A Hat-Trick Knock-Reversible Triple Organ Injury in a New Mother With HELLP Syndrome
HELLP syndrome (hemolysis, elevated liver enzymes, and low platelets) manifests in the third trimester of pregnancy or in the immediate postpartum period. In extreme cases, HELLP syndrome may cause posterior reversible encephalopathy syndrome (PRES) or Takotsubo cardiomyopathy (TC) or acute kidney injury (AKI).1–3 However, multiorgan involvement is a rare association. We report a case of reversible triple organ injury (brain, heart, and kidneys) after twin delivery in a young mother with HELLP syndrome.
The patient was a 21-year-old new mother who was referred to our hospital after twin delivery. Her prenatal course was uneventful. In the immediate postpartum period, she developed 3 episodes of generalized tonic clonic seizures. Seizures were treated with loading dose of 4 g of IV magnesium sulfate over 5 minutes, followed by an infusion of 1 g/h maintained for 24 hours. In the postictal period, patient was in respiratory distress for which her trachea was intubated. Chest x-ray showed cardiomegaly with pulmonary edema. ECG showed ST-segment elevation with T-wave inversion in the lateral leads. Transthoracic echocardiography of the heart showed apical ballooning involving all left ventricular walls with a hyperdynamic base. Cardiac enzymes were mildly elevated. Her left ventricular ejection fraction was 25% favoring the diagnosis of TC. Nevertheless, hemodynamics were stable. MRI of the brain showed ill-defined hyperintensities in the subcortical white matter of bilateral frontal, parieto-occipital, left gangliocapsular region, tempero-occipital region, and bilateral cerebellar hemispheres suggestive of PRES (Fig. 1). Thus, we determined that the seizures were most likely a consequence of PRES. At this time, her Glasgow Coma Scale score was 7/15 (E1M5V1). Her hemoglobin was 6.6 g/dL. Liver enzymes and direct bilirubin were elevated and ultrasound of the abdomen revealed hyperechoic areas. Platelets were 150,000/mm3. D-dimer levels and fibrinogen levels were normal indicating absent coagulopathy. Her serum creatinine was elevated to 2.3 mg/dL. The patient was diagnosed with HELLP syndrome with triple organ injury, namely brain, heart, and kidneys. Her treatment involved the following: supportive care, infusion of 4 U of packed red blood cells, and evaluation and correction of any laboratory abnormalities. We followed up the patient with close neurological monitoring, and daily kidney and liver function tests that were almost normal by day 4. Repeat echo showed improvement in heart wall motion and ejection fraction. ST-segment elevation on ECG disappeared by day 3. Her Glasgow Coma Scale score was 15/15 on day 4. She was weaned from ventilator and her trachea was extubated.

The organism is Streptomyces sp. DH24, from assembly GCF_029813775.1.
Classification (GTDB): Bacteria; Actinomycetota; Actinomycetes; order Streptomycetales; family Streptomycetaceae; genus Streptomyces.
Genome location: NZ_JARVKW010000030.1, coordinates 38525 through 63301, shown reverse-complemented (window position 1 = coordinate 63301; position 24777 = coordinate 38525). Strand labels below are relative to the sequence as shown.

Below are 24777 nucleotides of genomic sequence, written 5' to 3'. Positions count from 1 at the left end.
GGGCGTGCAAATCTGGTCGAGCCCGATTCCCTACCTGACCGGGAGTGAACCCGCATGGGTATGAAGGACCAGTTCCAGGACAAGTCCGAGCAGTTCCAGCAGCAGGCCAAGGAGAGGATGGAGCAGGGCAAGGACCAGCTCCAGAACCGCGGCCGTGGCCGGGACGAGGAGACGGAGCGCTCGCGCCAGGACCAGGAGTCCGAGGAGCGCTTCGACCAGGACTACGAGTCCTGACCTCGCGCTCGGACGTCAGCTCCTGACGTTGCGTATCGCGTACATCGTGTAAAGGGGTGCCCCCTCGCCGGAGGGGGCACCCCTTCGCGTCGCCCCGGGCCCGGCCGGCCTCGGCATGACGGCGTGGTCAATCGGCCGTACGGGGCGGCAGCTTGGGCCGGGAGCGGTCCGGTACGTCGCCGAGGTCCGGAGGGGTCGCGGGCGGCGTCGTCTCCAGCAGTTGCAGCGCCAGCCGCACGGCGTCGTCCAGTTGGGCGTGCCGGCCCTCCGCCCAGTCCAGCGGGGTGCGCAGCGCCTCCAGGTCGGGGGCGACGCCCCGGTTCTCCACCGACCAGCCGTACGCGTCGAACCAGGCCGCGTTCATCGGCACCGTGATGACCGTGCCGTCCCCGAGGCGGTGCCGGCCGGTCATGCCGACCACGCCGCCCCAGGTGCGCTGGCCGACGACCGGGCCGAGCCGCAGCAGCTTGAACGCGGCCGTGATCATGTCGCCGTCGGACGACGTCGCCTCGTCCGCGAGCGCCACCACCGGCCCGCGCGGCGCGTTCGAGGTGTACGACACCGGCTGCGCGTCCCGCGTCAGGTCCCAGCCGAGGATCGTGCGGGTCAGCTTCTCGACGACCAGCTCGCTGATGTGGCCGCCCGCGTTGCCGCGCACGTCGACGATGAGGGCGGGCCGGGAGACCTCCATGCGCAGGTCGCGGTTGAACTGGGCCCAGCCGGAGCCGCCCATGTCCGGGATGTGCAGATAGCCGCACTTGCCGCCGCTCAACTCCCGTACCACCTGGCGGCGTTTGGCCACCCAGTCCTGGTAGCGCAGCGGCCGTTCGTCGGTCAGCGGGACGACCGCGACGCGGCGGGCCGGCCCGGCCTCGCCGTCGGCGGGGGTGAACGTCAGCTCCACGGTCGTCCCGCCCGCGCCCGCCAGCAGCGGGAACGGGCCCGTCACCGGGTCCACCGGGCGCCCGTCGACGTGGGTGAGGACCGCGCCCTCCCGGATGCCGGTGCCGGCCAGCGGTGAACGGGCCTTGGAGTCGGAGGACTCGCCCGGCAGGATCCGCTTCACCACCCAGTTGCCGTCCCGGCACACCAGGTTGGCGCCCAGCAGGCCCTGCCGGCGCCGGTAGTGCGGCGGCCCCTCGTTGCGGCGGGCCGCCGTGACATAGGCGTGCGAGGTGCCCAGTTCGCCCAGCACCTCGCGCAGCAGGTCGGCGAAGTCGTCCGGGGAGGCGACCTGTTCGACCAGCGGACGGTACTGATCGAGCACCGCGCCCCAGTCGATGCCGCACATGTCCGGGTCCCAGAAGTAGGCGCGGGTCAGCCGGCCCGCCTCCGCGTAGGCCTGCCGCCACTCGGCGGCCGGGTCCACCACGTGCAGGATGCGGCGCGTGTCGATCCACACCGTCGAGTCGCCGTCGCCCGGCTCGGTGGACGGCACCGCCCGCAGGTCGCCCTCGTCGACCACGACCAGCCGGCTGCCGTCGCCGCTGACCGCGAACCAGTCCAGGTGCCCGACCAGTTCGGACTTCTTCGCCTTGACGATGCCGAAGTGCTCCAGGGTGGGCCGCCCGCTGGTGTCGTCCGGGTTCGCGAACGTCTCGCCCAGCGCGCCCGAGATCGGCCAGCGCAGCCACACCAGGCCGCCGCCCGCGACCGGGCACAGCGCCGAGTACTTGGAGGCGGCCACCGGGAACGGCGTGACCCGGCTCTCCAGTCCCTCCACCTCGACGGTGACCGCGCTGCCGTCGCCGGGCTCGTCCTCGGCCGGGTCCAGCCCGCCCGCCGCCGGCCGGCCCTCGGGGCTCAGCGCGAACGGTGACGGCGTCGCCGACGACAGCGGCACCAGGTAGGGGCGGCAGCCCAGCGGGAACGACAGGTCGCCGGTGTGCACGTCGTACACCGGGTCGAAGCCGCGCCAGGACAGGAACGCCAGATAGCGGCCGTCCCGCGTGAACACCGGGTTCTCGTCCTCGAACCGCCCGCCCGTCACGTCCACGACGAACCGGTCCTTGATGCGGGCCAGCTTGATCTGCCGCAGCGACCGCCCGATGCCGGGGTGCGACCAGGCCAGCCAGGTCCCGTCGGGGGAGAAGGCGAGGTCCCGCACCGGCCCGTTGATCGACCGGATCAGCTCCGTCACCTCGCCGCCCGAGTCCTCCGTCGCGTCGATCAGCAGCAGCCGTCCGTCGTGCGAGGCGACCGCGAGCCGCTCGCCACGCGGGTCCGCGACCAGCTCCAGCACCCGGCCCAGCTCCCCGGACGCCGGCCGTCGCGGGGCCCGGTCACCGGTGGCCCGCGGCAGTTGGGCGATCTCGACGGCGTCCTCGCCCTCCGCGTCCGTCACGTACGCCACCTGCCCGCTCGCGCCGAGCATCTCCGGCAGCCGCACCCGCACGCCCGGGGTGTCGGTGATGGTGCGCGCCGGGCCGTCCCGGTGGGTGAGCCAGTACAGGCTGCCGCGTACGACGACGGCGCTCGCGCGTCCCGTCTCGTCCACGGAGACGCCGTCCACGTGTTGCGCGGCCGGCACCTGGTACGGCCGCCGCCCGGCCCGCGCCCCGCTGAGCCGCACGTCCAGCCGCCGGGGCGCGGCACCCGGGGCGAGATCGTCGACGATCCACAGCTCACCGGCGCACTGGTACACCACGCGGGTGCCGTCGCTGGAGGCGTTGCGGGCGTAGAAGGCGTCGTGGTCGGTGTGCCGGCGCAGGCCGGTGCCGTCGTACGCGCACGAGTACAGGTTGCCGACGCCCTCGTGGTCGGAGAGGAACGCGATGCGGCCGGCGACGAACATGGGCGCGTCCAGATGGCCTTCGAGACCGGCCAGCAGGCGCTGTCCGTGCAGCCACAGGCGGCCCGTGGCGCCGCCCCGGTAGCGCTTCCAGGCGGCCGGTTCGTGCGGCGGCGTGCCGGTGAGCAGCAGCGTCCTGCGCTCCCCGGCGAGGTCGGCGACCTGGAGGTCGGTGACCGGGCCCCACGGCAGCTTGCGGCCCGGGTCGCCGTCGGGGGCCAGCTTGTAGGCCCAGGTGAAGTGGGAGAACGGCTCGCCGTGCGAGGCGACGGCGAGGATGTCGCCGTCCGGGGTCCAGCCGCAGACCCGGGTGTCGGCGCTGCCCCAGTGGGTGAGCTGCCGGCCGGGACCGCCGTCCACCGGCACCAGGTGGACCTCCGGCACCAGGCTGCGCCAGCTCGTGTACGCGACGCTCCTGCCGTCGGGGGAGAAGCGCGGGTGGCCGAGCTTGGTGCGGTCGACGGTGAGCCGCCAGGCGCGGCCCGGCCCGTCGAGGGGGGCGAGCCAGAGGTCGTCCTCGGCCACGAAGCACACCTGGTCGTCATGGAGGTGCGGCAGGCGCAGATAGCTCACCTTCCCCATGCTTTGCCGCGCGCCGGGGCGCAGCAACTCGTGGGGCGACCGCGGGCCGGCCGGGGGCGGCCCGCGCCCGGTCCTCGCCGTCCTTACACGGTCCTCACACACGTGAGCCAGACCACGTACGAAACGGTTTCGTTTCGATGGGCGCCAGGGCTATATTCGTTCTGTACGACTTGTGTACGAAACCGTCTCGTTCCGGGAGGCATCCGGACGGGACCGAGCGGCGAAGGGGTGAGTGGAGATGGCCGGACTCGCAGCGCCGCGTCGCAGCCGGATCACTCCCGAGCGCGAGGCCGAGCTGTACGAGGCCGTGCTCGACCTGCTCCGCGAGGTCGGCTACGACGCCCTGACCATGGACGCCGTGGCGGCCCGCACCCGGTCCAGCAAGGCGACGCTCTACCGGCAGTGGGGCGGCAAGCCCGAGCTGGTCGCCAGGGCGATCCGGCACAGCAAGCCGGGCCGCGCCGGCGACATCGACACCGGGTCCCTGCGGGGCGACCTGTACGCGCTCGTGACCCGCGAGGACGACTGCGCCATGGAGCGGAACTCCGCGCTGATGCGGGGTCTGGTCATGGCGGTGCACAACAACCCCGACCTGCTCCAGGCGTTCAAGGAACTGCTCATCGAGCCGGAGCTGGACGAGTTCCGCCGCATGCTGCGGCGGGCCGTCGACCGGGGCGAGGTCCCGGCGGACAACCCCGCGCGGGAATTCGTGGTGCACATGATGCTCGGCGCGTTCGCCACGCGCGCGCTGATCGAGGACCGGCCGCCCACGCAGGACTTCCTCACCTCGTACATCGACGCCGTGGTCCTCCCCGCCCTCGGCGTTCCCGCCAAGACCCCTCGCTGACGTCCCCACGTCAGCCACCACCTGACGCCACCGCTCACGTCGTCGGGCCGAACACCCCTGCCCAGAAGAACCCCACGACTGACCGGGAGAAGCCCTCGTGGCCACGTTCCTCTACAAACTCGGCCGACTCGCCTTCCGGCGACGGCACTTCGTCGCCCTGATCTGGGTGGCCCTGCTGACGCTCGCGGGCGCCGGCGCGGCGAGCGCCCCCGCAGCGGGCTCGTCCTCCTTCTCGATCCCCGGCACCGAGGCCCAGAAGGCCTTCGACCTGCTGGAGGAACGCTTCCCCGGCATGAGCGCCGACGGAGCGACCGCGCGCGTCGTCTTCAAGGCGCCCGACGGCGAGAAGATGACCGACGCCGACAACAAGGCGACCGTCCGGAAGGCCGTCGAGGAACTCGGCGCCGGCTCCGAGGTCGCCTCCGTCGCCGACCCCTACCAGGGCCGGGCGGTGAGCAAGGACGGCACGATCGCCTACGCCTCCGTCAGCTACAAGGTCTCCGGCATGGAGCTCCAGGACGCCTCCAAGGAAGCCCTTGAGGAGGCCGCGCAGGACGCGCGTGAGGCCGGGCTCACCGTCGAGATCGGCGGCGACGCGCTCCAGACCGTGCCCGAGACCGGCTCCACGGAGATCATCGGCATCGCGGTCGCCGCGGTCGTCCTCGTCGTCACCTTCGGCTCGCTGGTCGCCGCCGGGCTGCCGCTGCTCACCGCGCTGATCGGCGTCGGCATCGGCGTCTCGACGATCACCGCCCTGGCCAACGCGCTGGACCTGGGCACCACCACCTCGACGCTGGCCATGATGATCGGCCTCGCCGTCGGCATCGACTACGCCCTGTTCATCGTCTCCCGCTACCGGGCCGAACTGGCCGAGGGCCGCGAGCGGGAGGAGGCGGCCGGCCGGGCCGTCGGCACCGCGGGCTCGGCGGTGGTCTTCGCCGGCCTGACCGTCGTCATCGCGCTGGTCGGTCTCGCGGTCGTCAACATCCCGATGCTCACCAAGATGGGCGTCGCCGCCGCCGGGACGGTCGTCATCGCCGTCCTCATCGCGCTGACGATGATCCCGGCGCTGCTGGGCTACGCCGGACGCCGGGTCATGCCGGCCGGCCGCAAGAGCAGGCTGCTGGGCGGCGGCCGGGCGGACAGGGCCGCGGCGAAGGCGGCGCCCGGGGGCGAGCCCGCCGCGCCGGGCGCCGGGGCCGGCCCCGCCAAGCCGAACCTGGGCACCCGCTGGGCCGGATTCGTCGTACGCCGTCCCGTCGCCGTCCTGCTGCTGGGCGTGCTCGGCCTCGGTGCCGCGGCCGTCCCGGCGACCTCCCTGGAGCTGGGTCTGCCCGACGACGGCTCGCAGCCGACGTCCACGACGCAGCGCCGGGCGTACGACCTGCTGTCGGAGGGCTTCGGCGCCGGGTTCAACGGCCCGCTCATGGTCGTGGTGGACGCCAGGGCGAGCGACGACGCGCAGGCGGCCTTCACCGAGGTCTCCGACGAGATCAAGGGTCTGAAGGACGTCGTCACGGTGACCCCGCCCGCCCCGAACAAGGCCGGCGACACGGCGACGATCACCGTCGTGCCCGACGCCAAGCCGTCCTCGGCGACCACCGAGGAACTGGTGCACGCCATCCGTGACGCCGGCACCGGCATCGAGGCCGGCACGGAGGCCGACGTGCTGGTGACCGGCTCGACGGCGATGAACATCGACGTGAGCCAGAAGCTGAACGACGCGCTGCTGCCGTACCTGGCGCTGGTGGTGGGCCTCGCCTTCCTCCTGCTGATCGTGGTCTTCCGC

To the best of our knowledge, this is the first case report of brain, heart, and kidney involvement in a new mother with HELLP syndrome. Sympathetic overdrive is the trigger for PRES and TC.4 Acute hypertension disrupts autoregulatory mechanism and leads to forced leaky capillaries causing vasogenic edema. But our patient did not have any hypertensive episodes as per history and case record of her previous admission. However, the patient did not have continuous arterial blood pressure monitoring till she reached our hospital. Hence, missing the hypertensive episodes is a likely possibility. In the absence of sympathetic overdrive, we postulate that PRES, TC, and AKI are an extended spectrum of HELLP syndrome. Abnormal concentrations of placental protein and angiogenic factors emitted from placenta trigger cascade of inflammatory reactions causing microcirculatory derangement in HELLP syndrome.5 Microcirculatory dysfunction leads to leaky capillaries in the brain, diffuse coronary artery vasospasm, and renal hypoxia. However, the microcirculatory derangement is reversible almost completely in HELLP syndrome with supportive treatment. Thus, we conclude that successful management of this syndrome required quick identification of target organ injury, appropriate investigations, and emergency treatment.